In the years since Napoleon lost at Waterloo, that battle has become the metaphor for epic defeat. Today, conservatives avoid the same kind of major confrontation with the popular Obama for fear of being crushed and sent into political exile. Rather than risk losing, phony conservatives are helping Obama by voting for his massive increases in government.
That's entirely the wrong strategy. If Waterloo was a major defeat, it was also a major victory. That battle should have taught us that even a man who conquered much of Europe can be defeated. For every Napoleon, there is a Wellington who goes down in history as an epic winner.
In a wildly meandering report on the status of the POR (Pelosi-Obama-Reid) Alliance's attempt to enact statist health care this year, Associated Press writers David Espo and Erica Werner:
Told us that the House wants to slap a surtax on "highly paid" Americans without disclosing the percentage of the proposed surtax or how much it might raise.
Forgot to tell us that wealthy wage earners already pay a "surtax" designed to fund others' health care that has failed to solve any long-term financial issues (maybe you've forgotten too, so I'll remind you).
Acted as if the legislation under consideration will instantly zero out the number of uninsured Americans, which they falsely claimed is currently 50 million.
Here are the relevant paragraphs from the AP report:
In this report we get a nice one-two punch. Not only are we seeing Democrats once again refusing even a tiny compromise with Republicans on Obama's takeover of nearly 20% of our economy with his healthcare plans, but we also get to see another example of why Huffington Post is not journalism. I like a nice one-two punch for a Wednesday.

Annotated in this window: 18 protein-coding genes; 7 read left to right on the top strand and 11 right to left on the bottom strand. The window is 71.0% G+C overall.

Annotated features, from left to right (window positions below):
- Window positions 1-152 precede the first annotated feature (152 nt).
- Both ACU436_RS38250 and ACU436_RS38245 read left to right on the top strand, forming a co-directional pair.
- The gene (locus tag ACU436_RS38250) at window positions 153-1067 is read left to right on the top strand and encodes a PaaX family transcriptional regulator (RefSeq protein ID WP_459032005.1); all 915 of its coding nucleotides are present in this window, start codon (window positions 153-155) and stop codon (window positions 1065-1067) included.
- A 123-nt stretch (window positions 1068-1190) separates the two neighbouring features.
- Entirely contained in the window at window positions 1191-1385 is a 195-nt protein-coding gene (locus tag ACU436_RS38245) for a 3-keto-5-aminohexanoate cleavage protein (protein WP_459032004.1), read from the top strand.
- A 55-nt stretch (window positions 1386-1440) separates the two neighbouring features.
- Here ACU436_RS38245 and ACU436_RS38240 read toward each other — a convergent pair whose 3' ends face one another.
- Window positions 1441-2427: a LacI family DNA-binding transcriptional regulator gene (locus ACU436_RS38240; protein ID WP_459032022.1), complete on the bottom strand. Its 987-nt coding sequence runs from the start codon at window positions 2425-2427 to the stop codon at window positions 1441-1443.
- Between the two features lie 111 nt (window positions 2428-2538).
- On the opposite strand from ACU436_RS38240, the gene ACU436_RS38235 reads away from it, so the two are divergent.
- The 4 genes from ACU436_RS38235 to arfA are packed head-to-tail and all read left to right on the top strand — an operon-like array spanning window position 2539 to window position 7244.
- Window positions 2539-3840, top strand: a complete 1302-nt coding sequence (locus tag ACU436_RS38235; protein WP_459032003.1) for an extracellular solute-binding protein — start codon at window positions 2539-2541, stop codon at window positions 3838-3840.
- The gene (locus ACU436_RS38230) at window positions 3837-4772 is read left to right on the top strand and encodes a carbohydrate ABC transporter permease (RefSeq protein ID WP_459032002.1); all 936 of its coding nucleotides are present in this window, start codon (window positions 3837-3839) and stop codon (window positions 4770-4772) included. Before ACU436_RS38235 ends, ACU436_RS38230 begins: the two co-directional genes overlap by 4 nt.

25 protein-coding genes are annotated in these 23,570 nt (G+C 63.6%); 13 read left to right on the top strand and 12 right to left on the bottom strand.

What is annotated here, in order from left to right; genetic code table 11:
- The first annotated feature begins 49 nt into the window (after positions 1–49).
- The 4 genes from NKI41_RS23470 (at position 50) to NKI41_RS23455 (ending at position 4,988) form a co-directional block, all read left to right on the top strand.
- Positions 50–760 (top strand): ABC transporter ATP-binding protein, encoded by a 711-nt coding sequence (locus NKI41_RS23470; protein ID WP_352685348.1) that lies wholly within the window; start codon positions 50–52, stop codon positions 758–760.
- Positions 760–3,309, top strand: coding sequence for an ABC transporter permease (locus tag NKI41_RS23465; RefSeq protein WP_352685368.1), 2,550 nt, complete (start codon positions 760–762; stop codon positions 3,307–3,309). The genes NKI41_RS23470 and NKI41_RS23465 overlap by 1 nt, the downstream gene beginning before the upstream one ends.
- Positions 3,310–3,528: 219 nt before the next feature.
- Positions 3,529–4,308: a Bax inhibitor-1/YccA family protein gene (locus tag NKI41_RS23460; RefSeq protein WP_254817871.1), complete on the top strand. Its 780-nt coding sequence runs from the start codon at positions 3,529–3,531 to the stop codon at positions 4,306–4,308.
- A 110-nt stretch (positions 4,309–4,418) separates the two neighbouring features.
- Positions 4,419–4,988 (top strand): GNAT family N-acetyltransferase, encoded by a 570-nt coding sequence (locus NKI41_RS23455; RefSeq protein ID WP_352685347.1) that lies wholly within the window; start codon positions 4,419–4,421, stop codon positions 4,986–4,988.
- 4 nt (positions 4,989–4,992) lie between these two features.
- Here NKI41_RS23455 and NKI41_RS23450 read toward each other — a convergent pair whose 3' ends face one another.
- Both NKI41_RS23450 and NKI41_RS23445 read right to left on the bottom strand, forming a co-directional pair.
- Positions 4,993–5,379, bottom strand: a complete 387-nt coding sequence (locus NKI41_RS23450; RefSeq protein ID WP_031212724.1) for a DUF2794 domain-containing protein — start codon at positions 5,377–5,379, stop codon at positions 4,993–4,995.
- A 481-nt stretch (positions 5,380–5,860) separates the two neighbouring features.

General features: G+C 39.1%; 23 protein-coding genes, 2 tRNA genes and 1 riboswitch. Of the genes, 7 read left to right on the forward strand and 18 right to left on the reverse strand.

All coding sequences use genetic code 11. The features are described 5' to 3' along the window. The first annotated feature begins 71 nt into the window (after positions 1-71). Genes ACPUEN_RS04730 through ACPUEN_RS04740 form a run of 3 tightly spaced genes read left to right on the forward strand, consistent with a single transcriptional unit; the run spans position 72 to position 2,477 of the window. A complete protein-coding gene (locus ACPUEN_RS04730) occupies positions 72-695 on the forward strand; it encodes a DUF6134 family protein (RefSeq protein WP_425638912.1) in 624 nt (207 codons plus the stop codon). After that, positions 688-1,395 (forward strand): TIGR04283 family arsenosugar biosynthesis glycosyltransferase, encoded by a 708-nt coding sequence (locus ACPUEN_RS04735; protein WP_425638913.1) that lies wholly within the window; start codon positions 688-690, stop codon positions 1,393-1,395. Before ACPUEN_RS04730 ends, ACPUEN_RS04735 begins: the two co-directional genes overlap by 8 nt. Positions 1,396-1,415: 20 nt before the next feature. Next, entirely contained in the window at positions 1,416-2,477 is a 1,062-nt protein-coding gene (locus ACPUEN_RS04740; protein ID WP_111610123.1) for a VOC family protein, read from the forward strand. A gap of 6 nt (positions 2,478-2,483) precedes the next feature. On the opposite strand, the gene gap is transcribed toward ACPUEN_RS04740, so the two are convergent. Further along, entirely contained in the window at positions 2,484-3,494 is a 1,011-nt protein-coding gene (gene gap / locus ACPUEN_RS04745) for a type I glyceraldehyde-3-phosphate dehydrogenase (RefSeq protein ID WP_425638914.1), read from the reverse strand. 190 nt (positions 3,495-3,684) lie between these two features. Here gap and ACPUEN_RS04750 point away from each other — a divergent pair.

For one thing, the HuffPo article hilariously calls Democrat pitbull Rahm Emanuel a “conservative Democrat.” But let's start with the more important political point and deal with the HuffPo chicanery second.
On July 6, CNN’s American Morning may have positioned themselves as a fly in the White House’s public health-care ointment. In a story on Senator Mitch McConnell’s recent comments regarding Canadian national health care, CNN traveled to Canada to investigate whether this vision of long queues in health care was warranted. In investigating, however, CNN neglected to ask an important question of their own story, regarding the possible rationing of the healthcare of cancer patients.
The hospital singled out for Senator McConnell’s rhetorical wrath is Kingston General in Ontario, Canada. CNN’s Dana Bash traveled there under guise of inquiring whether McConnell’s view of Kingston was accurate.
Senator MITCH MCCONNELL: Knee replacements. Well, at Kingston General, the average wait is about 340 days.
BASH: Zelt's response, McConnell is exaggerating.